A few months ago I began working with a very talented team of developers from eLearning Brothers. Together we conceived and created a very cool soft skills training module using Adobe Captivate called ‘Quarantine.’
Quarantine is a scenario based / soft skills training module designed to teach new officers at a prisoner of war camp how to engage with prisoners and respond to prisoner requests. The catch? It’s a POW camp for Aliens.
The basic story is that Aliens known as the Lacertae have invaded earth and that there are now Aliens being held in various Prisoner of War Camps around the planet and in orbit. You are a part of the human security detail that has been assigned to one such camp in Arizona.
Here’s the training module so that you can play it through and see how it all works.
Here’s the direct link if you’ve blocked popups.
One of our goals with this training module was to provide a kind of template for others to follow in order to create soft-skills training modules. You’ll find that the project uses a very typical soft-skills / scenario based design and all of the code, the original captivate movie, the source materials and loads of information about our development process is being shared with the eLearning community in the hopes that it may prove a useful research for study and discussion.
This is the first of several articles intended to provide a convenient record of that process and the source materials. In addition to these articles, Next week Wednesday, April 10, 2013 I’m thrilled to host a free eSeminar; Creating Quarantine – the story of the creation of a soft skills scenario meant to provide a simple example for eLearning authors to use as a learning aid.
I encourage all interested parties to view the recording of this for this free eSeminar here: http://www.adobe.com/cfusion/event/index.cfm?event=register_no_session&id=2209096&loc=en_us
Once I’d proposed the project to Adobe Management and been approved for a modest budget I set about searching for a company to do the execution. While there isn’t anything in the project that I couldn’t do myself technically, I don’t build courses like this every day and I wanted to ensure that we were demonstrating industry best practices. This also meant that we could produce the work in a matter of weeks rather than years. 😉 It also ensured that the standards for graphics and art would be much higher than I’d be able to produce independently. While all of these things are wonderful benefits, the most important factor was working with experienced professionals in order to ensure the product we would eventually share would represent best practices for the eLearning industry.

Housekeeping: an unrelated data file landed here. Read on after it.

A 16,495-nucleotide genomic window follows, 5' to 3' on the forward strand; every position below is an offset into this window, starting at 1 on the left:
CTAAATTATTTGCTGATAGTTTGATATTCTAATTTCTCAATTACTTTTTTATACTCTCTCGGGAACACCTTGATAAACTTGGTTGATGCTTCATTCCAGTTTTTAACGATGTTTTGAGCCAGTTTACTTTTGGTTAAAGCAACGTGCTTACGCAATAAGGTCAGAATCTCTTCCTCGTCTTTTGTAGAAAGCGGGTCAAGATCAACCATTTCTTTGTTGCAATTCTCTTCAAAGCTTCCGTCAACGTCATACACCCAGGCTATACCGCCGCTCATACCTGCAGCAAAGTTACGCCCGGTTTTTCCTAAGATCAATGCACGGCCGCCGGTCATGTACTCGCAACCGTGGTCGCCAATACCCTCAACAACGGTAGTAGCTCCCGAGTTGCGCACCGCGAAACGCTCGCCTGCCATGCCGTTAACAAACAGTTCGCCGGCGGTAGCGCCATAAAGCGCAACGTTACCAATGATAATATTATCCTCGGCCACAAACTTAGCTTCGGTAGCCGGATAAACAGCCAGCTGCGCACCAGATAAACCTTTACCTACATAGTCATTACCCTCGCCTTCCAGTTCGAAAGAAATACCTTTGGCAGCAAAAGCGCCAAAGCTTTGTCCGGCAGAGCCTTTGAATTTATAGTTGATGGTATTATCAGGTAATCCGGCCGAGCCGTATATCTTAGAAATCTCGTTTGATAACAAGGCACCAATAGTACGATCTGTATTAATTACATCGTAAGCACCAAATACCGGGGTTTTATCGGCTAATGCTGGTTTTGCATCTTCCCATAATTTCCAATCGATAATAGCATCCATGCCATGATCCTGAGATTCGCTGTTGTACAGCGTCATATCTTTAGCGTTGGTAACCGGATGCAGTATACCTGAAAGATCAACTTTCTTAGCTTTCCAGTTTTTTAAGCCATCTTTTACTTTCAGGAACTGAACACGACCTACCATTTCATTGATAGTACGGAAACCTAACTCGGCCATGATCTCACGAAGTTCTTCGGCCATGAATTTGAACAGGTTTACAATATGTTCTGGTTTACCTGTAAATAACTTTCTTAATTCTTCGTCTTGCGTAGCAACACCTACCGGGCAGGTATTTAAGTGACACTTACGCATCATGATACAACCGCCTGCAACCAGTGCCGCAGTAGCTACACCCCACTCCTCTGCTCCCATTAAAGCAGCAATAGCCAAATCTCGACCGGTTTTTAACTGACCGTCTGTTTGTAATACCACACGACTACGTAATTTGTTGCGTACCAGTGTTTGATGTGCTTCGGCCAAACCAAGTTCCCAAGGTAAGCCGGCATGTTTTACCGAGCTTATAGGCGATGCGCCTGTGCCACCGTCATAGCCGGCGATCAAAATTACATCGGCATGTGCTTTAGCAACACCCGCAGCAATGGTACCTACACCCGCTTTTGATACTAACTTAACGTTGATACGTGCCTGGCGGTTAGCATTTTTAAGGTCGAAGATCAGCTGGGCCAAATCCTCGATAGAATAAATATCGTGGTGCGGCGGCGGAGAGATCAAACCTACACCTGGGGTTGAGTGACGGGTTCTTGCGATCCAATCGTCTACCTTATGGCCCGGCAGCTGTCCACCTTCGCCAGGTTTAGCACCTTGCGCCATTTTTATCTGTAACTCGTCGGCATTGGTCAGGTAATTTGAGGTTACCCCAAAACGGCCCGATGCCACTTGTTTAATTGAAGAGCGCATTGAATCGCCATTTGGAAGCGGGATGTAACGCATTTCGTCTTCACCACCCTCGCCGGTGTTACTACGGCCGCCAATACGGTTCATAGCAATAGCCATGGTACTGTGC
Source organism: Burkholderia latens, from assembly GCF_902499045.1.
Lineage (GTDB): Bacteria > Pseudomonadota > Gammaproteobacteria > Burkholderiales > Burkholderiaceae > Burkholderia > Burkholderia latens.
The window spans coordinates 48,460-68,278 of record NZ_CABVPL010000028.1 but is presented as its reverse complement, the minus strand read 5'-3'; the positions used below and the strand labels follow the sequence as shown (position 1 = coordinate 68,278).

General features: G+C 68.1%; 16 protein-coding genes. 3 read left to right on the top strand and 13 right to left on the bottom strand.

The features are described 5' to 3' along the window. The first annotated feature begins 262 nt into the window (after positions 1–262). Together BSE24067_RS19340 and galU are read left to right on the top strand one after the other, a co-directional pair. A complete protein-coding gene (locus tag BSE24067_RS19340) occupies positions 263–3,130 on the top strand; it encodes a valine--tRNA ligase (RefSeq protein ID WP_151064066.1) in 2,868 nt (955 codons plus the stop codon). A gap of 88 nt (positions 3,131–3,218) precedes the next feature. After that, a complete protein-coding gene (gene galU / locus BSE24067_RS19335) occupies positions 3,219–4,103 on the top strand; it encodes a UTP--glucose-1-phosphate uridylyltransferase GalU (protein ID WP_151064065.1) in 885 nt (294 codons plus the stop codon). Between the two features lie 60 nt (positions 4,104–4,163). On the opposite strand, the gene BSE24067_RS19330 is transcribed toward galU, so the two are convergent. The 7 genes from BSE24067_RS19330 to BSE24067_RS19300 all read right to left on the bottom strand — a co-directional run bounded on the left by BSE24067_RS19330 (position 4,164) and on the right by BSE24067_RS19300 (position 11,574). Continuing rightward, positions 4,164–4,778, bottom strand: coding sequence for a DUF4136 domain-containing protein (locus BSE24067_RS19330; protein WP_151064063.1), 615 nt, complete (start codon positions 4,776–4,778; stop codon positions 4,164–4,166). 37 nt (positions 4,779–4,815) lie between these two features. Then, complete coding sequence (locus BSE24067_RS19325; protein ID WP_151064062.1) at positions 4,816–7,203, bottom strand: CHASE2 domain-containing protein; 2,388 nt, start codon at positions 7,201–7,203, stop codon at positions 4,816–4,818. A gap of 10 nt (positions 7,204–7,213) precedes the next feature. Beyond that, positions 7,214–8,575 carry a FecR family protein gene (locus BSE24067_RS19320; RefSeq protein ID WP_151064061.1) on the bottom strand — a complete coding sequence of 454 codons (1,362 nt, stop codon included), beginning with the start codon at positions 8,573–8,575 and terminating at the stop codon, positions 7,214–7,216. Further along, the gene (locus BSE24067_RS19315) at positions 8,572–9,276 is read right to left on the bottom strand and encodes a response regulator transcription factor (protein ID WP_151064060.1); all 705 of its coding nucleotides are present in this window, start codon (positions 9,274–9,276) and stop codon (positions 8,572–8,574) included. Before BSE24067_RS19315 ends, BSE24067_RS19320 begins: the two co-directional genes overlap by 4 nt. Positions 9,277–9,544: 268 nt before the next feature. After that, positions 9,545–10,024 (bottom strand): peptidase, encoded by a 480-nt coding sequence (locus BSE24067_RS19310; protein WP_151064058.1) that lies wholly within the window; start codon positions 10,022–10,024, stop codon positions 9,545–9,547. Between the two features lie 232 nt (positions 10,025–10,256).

I have to say that I was thrilled with the work eLearning Brothers did on the project. Andrew Scivally assembled an amazing team to produce and create the work. Their most important quality? Listening. They took a great deal of time from the first moments to carefully listen to my goals for the project and to propose directions that provided me with useful options. They were imaginative and responsive to the project requirements. They also brought a significant understanding of the module’s target demographic (military and defense organizations) which helped in the selection of material and the representation of content.
While we had the luxury of deciding ‘what to teach’ our process was very similar to most eLearning projects that I’ve worked on, once that decision was made and the learning content was narrowed to a specific topic. We identified the course objectives – based primarily on the desirable outcomes for the individuals to be trained. Like most soft skills training efforts, we hoped to produce some deeper thought among our trainees – encouraging them to consider carefully the potential ramifications of their actions.
Were this project based on a specific genuine training topic we would no doubt have investigated thoroughly the need for the training and sought to understand better the potential of such a module. To me you can simplify this element down to: what would success look like? How would things improve if the training were effective. I love the way Cathy Moore describes this success vision – concrete and measurable objectives.
For this project that would look like, ‘Reduce the number and severity of inmate security violations and reduce the risk to supervisory personnel by 25% this year.’